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Tom’s story – on why Therapies Matter

“At the start of last year (2016) I was diagnosed with Ewing’s Sarcoma (a type of bone cancer) in my right tibia having suffering from pains in my lower leg. I had six cycles of Chemotherapy and then I had my operation where I had my tibia removed and had a donor bone put in which was hollowed out and my fibula was put inside of the donor bone. I then had a further eight cycles of Chemotherapy at the Bristol Haematology and Oncology Centre on the Teenage and Young Adult Ward. I’m now using crutches to help me get around as my leg isn’t strong enough to walk on yet.

“As you can imagine, it’s been a long road to recovery and it wasn’t until August, that I was referred to the RUH’s Hydrotherapy Department for help with strengthening my leg and getting me up to speed with my recovery. At my first session, I was greeted by Bronwen, who’s one of the physiotherapists. She recognised me from a few years ago as I previously had a back operation at the Circle in Bath and had recovery Physio and Hydrotherapy sessions at the RUH, so it was nice to see a friendly face. She put me at ease straight away and so far I’ve been having sessions in the pool once a fortnight.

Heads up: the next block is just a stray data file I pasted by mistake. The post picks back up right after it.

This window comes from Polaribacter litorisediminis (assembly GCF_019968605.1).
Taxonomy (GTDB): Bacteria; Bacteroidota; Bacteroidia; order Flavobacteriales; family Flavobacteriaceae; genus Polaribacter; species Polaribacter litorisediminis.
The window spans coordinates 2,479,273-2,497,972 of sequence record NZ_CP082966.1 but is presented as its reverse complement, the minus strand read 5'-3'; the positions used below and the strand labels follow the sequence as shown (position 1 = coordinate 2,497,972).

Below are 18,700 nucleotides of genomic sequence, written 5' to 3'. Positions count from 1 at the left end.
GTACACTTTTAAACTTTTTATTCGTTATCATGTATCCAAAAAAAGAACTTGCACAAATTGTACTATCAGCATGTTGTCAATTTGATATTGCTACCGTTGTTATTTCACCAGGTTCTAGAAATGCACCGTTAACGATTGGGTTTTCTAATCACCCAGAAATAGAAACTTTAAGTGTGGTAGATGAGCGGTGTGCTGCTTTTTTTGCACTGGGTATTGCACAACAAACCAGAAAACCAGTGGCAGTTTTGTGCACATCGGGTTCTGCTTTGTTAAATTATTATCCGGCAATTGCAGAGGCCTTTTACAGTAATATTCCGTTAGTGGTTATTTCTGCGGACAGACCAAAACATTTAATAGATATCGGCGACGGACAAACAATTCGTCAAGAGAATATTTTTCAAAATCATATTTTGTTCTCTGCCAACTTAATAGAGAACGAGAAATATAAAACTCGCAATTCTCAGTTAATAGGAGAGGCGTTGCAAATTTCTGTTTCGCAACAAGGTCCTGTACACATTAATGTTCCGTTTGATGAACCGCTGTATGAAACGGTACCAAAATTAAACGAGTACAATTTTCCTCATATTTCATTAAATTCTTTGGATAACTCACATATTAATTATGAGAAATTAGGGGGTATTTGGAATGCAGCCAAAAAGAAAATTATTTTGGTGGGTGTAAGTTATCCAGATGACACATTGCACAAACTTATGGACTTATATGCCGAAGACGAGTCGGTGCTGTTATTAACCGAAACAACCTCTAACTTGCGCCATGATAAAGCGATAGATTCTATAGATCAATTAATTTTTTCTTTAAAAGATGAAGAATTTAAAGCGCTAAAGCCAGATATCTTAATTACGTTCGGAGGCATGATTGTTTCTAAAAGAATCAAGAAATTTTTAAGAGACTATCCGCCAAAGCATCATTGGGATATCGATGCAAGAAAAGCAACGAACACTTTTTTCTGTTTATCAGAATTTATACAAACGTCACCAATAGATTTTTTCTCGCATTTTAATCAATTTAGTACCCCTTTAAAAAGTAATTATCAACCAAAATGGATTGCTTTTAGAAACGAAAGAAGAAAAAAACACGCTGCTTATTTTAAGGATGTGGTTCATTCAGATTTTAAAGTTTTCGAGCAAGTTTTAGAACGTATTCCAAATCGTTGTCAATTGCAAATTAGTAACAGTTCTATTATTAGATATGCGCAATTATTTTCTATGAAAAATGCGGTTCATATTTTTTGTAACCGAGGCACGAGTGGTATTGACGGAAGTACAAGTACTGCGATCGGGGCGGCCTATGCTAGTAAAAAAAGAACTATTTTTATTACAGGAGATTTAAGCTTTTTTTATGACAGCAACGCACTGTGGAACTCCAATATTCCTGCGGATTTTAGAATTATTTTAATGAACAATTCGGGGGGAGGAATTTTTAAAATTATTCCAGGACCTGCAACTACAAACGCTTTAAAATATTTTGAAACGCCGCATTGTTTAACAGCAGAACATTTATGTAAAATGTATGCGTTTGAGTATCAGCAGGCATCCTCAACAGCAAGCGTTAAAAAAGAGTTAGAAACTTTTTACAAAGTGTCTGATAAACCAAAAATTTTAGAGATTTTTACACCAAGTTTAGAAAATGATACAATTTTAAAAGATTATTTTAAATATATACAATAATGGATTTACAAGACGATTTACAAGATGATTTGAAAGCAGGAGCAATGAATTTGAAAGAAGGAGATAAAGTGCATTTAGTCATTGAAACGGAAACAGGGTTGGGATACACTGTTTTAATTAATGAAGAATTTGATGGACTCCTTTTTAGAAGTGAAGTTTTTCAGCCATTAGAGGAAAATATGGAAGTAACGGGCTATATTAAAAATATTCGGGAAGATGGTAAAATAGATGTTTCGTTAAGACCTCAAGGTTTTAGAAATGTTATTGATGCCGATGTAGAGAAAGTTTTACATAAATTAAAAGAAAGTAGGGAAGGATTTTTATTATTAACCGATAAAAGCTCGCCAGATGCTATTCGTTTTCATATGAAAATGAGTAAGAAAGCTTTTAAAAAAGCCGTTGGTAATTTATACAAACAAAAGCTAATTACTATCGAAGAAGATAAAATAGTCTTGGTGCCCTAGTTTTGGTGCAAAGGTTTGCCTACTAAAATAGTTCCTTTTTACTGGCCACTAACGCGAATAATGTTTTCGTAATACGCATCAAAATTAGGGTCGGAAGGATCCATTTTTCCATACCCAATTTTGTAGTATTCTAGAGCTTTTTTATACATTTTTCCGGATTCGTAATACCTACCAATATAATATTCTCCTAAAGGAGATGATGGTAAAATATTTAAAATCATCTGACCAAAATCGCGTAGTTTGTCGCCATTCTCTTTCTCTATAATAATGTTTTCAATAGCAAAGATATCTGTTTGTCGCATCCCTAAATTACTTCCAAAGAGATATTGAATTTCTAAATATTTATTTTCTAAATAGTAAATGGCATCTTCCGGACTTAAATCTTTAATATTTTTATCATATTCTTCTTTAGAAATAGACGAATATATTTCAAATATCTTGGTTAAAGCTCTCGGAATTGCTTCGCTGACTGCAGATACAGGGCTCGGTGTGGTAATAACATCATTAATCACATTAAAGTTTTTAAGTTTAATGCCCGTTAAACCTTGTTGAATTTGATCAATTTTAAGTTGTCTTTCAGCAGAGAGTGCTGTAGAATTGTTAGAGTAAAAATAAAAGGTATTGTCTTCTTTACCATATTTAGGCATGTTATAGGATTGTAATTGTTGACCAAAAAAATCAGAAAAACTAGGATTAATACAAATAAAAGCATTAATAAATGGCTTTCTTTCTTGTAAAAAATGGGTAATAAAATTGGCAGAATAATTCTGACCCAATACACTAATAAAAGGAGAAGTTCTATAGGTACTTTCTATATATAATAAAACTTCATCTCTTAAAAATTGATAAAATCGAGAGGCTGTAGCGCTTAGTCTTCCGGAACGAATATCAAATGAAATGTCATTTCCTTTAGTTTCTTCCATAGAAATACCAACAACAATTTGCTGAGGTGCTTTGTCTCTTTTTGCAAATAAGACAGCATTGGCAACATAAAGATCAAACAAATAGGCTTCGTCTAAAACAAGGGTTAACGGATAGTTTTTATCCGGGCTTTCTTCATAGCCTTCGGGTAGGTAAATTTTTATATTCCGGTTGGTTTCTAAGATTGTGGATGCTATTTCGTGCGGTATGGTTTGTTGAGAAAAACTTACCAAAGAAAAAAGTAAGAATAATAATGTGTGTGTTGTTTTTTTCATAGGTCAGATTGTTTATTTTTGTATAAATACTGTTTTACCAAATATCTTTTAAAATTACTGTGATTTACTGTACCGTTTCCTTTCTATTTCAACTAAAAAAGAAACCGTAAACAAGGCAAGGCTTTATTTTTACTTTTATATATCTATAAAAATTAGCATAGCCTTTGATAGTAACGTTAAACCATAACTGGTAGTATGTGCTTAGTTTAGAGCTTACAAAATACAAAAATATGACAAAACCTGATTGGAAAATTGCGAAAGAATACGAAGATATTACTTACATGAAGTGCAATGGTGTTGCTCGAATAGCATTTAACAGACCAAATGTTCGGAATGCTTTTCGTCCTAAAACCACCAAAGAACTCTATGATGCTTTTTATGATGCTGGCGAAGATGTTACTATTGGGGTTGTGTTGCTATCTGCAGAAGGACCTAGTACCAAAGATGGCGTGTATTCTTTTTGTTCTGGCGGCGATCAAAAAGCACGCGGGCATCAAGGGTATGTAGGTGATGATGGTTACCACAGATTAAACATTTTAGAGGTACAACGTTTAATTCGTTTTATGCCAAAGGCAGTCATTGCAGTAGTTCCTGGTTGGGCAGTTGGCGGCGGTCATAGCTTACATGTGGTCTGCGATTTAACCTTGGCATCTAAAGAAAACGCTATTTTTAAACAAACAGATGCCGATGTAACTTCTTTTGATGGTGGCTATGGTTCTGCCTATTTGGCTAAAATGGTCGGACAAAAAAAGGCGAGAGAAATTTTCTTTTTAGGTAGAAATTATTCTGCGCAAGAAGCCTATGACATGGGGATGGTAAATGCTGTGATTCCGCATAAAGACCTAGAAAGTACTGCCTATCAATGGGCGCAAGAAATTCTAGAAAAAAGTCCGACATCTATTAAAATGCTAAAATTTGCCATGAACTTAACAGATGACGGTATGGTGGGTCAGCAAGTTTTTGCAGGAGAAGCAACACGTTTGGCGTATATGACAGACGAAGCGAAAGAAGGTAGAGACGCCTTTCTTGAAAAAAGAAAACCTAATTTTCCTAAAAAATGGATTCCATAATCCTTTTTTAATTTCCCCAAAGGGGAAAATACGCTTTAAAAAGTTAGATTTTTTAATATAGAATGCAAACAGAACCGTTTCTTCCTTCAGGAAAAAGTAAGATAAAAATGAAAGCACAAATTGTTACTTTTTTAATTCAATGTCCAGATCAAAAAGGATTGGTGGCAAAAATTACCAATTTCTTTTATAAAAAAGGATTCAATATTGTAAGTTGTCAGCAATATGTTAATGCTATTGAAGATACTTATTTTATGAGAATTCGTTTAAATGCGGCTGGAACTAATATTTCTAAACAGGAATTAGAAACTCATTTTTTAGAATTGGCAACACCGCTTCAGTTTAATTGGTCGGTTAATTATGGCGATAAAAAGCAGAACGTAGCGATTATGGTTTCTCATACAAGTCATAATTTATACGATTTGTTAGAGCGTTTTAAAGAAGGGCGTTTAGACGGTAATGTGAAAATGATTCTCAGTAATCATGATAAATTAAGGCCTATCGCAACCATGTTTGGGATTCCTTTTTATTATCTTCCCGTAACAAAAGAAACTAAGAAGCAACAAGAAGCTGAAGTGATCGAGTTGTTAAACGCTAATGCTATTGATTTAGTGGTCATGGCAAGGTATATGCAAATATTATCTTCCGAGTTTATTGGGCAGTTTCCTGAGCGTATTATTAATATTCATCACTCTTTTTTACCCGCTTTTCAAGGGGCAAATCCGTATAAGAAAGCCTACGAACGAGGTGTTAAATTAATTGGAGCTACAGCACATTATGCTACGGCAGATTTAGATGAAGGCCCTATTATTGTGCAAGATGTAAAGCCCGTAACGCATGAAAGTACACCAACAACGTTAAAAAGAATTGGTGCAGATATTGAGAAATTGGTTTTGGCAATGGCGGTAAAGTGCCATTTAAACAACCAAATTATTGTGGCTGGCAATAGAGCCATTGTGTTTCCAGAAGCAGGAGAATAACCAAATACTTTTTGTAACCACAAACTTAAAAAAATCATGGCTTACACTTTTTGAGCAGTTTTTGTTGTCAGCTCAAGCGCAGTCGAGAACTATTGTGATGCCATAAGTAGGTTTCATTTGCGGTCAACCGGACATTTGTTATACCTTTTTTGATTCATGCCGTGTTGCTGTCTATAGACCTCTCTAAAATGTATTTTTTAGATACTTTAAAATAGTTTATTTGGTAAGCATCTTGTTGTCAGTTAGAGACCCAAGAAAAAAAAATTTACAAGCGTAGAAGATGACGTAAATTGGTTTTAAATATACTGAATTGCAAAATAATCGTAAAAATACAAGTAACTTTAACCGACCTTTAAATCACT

“I’m back at work now, but it was a struggle in the beginning as I can’t put any weight on my right leg and being on crutches it’s difficult to move easily and quickly as everyone else. But, since having the therapy sessions in the hydro pool, I’ve felt more independent, and I can get around, so I’m doing more and most importantly I can now pick up and hold my young daughter, put her to bed and do all the other things you want and need to do when you have kids, whereas I couldn’t before.  Hydrotherapy has helped me be more confident and I’m now able to be about 50% weight bearing, so it’s great feeling that I’m getting there.”

RUH Physiotherapist, Bronwen says: “Hydrotherapy is really a form of physiotherapy in water. Using the buoyancy, heat and pressure of the water, enables patients like Tom to walk in water when they are unable to walk on land. This helps reduce pain and swelling, so Tom can strengthen his legs and maintain fitness. It’s been great to see Tom’s progress, so far, he’s doing really well.”

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